I love playing with matchboxes! They’re a wonderfully inexpensive item that can be incorporated into all types of artwork. One of the things I like to do with them is use them as drawers in little books. Here are two examples of matchbox books: one that has a traditional book-like cover, and one that’s simply a square of drawers.
To make these books, you’ll need:
Matchboxes – 5 for the first example, and 4 for the second
Cardboard or book binder’s board, enough to hold the matchboxes
Wide masking tape
Paper for covers
Glue – I use plain old glue sticks
A pencil and a ruler
Papers and paints to cover matchboxes
Needle and heavy thread for drawer pulls
Ribbon, stamps or whatever you wish to decorate
For the 5 box book:
Empty your matchboxes, and line them up on a piece of board. I used heavy cardboard for mine, like the type that comes packed with bulk scrapbook papers. For this book, I’m choosing to have drawers come out of one side, the top and the bottom. Once you make a couple of these, you’ll see there are an infinite number of ways to position the match boxes—create your own ideal layout for your project. When you have your matchboxes in position, draw around the outside, leaving about 1/4 inch extra along one side and the top.
True up your lines with a ruler, and cut two cover pieces from your board. Find a place to line up the edges of your two covers for this next part—I used the edge of my work table for this.
Now, let’s make a spine! Tear off a long piece of masking tape, and position it beneath the covers of your book. To get the proper spacing for your spine, you’re going to line up a few items between the covers: some matchboxes standing on their sides, and a couple of bamboo skewers. Press your covers down onto the tape, and then remove the skewers, and try closing the book. The covers should wrap easily around the matchbox—if not, place your covers back onto the table, lift one away, and move it further out. I like using skewers for this—if two skewers is too tight a fit, I add a third one for spacing, and that usually does the trick.
Once you’re happy with the width of your spine, fold the edges of the masking tape toward the inside of the book. The spine will be just two layers of masking tape stuck together for the moment—don’t worry, there’s more support coming.
Do one more check to make sure you’re happy with the book’s size and spine width. If it closes easily at this point, you’re on the right track. If it doesn’t, stop now, remove the masking tape, and rebuild the spine. This takes a little practice to get the right width, but once you get it, you’ll know it by feel for the next time.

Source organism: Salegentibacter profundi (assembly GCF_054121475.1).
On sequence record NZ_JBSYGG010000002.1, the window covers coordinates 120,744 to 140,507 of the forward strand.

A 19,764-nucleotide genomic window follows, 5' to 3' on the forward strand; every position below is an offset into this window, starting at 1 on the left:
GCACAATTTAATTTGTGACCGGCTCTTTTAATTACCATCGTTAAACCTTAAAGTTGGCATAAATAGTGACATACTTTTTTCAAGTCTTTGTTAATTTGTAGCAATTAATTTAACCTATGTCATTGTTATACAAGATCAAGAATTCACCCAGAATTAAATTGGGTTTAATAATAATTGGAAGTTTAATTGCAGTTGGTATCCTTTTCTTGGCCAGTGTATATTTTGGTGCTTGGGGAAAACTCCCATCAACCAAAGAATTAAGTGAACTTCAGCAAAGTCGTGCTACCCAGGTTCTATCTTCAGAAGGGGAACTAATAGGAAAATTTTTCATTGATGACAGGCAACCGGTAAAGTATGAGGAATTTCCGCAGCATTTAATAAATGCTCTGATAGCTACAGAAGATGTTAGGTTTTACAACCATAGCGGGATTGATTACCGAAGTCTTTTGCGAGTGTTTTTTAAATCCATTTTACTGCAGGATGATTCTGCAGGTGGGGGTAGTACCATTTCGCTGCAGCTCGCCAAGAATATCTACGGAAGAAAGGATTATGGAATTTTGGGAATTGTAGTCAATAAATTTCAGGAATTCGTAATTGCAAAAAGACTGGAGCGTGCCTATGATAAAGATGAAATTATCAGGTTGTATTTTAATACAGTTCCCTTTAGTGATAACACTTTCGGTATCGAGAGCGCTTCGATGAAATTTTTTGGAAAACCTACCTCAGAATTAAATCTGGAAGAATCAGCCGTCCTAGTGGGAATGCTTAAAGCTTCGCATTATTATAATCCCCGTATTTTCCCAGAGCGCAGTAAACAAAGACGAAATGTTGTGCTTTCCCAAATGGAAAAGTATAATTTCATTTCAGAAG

Lay a piece of your cover paper on your work table. For my book, I used some very heavyweight wrapping paper—it’s almost the weight of wrapping paper, but a little stiffer. Scrapbook papers will also work, but don’t mess with cardstock, or your cover will be bulky. Fabric might also work, but be sure to reinforce the exterior spine with something like a strip of leather. Position the book on the cover paper, making sure you have plenty of extra around the sides, top and bottom. Flip back one side of the cover, and apply glue stick liberally to the board and spine. Press down onto the cover paper. Repeat with the other side. Miter the corners of the paper. I trim mine closely, leaving paper the height of the board behind for folding.
Apply glue stick to both the covers and the cover paper, and fold all sides inward. At this point, I usually open and close the covers a couple of times, smoothing any creases or wrinkles that appear.
To finish off the inside of the book’s covers, cut a piece of endpaper just smaller than the covers, and glue in place. Once again, open and close covers, smoothing creases and wrinkles.
Now it’s time to decide what you want to do with your matchboxes. I’m sending this book out as a deco for other artists to work in, so I simply taped the matchboxes in place as they were. However, if you’re keeping your book, you might want to paint your matchboxes and trays, and then glue them in place. Wrapping the boxes with a small piece of decorative paper looks nice, too. If you want the drawers to be easy to open, try poking two small holes in the end, and threading floss, twine or fibers through them. A flat bead or charm makes a nice pull, or just knot off the fibers and leave a tail. Fill drawers with fun things—photos, words, charms, you name it.
For the 4 box book:
OK, it’s not really a book—it’s more like a four-sided drawer thingy. Whatever it is, it’s even easier to make. Like the earlier example, line up the matchboxes on a piece of cover board, and draw around the sides, leaving about 1/4 inch extra at the top and one side. True up the lines with a ruler, and cut two identical cover pieces from board.
Cut two pieces of cover paper larger than the cover size. Leave a good 1 inch extra on each side so your covers will be clean finished after this step. As before, glue down the board to the cover paper with a liberal amount of glue stick. Miter corners, apply glue to both paper and cover board, and fold cover paper in. Let both covers dry.
Since your matchboxes will be sandwiched between the two covers, there’s no reason to decorate the exterior of the boxes. However, one side of each box will show around the side of the finished book. If the pattern on the side of your matchbox bothers you, paint it or cover it now. I left mine alone for this book. Now is also a good time to remove the drawers and paint them, and to add pulls. For this style of book, a pull really isn’t optional—once the book is together, it’s almost impossible to get your fingers inside to pull a drawer open. Trust me, add some sort of pull! When you’re finished, glue the matchboxes in place, centering on the bottom cover.
Glue top cover in place. Stack a couple of heavy books on top of it, and let it sit for a few hours until the glue is completely dry.